After World War II, the Allies banned manufacturers like Heinkel from producing airplanes. They decided to try their hand at personal transport with the production of vehicles like microcars, bicycles, and scooters like the Tourist you see here.
In the home market of Germany, the Tourist was sold as transportation for people who couldn’t afford a car. Outside of Deutschland, this scooter was more expensive than a Lambretta or Vespa and it was marketed as a fancy option – in England they called it the “Rolls-Royce of scooters”. This is a “103 A2”, the last series of the production run – it got a 174cc four-stroke single cylinder engine and it weighed 326 pounds. For more information, check out HeinkelTourist.com The Tourist also served as one transport option for the German Post Office, or Deutsche Bundespost.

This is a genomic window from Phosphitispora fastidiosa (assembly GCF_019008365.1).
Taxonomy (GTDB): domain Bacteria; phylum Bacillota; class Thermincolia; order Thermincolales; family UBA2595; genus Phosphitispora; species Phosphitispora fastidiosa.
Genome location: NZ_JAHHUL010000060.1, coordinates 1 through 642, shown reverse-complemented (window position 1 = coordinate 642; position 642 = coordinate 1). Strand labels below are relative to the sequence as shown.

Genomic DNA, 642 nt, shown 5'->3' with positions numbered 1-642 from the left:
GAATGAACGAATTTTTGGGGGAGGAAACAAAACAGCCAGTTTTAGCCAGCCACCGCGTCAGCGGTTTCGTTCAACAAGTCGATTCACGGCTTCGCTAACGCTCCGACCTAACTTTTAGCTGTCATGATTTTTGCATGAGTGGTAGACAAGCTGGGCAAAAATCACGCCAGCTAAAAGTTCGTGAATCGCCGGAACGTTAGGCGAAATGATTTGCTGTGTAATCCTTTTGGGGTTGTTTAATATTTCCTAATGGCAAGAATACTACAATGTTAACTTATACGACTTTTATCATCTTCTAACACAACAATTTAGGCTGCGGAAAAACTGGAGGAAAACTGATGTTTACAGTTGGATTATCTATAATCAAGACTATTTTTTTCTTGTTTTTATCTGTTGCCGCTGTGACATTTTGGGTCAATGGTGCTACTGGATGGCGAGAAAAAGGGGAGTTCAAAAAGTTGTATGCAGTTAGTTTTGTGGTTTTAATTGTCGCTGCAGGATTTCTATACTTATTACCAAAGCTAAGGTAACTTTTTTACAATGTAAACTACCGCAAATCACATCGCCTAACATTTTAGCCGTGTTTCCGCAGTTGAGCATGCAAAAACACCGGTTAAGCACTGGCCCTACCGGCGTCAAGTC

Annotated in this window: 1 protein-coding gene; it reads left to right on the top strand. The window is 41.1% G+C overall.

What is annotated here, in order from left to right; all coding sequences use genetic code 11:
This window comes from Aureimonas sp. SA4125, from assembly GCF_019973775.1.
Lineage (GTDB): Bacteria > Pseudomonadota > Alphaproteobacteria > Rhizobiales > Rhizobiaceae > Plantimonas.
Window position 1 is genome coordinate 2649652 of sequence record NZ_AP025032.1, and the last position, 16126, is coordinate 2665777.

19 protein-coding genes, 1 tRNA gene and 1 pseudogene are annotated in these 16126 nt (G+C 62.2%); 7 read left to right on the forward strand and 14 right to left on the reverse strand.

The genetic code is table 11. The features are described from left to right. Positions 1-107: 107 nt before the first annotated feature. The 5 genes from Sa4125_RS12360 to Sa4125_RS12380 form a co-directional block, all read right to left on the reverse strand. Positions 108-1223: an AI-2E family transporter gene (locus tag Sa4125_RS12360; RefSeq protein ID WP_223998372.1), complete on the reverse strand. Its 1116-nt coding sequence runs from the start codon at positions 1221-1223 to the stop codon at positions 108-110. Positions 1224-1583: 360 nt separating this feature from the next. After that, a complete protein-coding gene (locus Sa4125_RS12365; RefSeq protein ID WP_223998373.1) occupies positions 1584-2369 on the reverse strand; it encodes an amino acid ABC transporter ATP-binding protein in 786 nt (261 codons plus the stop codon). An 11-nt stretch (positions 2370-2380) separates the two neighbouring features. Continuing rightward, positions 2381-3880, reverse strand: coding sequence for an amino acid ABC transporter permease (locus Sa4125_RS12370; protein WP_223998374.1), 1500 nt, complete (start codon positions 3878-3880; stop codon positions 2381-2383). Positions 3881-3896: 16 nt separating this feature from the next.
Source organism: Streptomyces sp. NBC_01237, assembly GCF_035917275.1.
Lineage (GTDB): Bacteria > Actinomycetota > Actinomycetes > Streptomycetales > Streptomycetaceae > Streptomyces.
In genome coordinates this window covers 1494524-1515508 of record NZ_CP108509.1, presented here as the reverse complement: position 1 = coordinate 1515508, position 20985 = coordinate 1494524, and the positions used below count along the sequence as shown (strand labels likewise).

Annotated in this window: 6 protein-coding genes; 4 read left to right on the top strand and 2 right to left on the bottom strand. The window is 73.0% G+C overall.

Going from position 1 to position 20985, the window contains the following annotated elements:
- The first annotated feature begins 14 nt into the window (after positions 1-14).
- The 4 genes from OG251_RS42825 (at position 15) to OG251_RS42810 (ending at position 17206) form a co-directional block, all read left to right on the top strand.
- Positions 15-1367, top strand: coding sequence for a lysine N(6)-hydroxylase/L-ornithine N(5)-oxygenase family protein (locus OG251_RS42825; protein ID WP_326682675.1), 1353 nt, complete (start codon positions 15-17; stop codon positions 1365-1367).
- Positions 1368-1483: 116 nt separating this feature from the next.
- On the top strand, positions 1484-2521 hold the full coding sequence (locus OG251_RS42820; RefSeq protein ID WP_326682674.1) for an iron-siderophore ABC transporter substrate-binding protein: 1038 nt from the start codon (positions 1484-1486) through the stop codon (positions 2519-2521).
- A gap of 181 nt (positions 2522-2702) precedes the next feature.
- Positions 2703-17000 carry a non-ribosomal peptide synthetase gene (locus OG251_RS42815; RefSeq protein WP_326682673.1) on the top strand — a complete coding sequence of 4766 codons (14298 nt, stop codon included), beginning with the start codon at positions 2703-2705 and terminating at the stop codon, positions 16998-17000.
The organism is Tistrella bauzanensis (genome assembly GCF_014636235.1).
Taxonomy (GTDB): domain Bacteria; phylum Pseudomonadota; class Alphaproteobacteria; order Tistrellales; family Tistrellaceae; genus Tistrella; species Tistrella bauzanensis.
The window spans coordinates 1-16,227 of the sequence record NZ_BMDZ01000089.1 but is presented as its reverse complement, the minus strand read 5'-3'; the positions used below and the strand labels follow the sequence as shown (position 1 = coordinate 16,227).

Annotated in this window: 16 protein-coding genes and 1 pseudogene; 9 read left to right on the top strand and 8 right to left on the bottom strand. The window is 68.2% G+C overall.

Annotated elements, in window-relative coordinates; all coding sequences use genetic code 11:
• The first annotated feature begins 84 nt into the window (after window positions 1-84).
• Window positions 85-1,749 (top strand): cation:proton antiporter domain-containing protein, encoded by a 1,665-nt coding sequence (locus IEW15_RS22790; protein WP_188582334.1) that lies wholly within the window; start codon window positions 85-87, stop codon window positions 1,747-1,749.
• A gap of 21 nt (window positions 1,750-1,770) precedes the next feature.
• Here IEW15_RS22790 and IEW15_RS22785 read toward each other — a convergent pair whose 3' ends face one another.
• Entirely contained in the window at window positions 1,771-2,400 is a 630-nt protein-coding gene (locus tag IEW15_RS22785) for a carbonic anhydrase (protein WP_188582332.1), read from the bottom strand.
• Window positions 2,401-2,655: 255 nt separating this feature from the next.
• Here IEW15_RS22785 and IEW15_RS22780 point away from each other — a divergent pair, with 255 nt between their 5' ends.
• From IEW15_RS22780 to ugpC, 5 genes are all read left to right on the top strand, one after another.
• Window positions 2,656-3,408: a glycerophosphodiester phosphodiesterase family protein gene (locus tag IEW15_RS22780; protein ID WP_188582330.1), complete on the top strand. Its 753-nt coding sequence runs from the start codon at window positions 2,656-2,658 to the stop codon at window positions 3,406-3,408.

While it’s not clear if this example was originally used for postal duties, it sure looks the part now after a restoration approximately a decade ago. While the package is available in Ireland, it’s currently equipped with German plates, registration, and tax book.
The seller also provides a video, and you can see the scooter in motion at the end of it:
The buyer of this fun combination should budget a few more bucks to buy a toy, as there are a few diecast models out there in the world as well:
Find this Heinkel for sale in Artane, Ireland with a Classified Price of approximately $8,860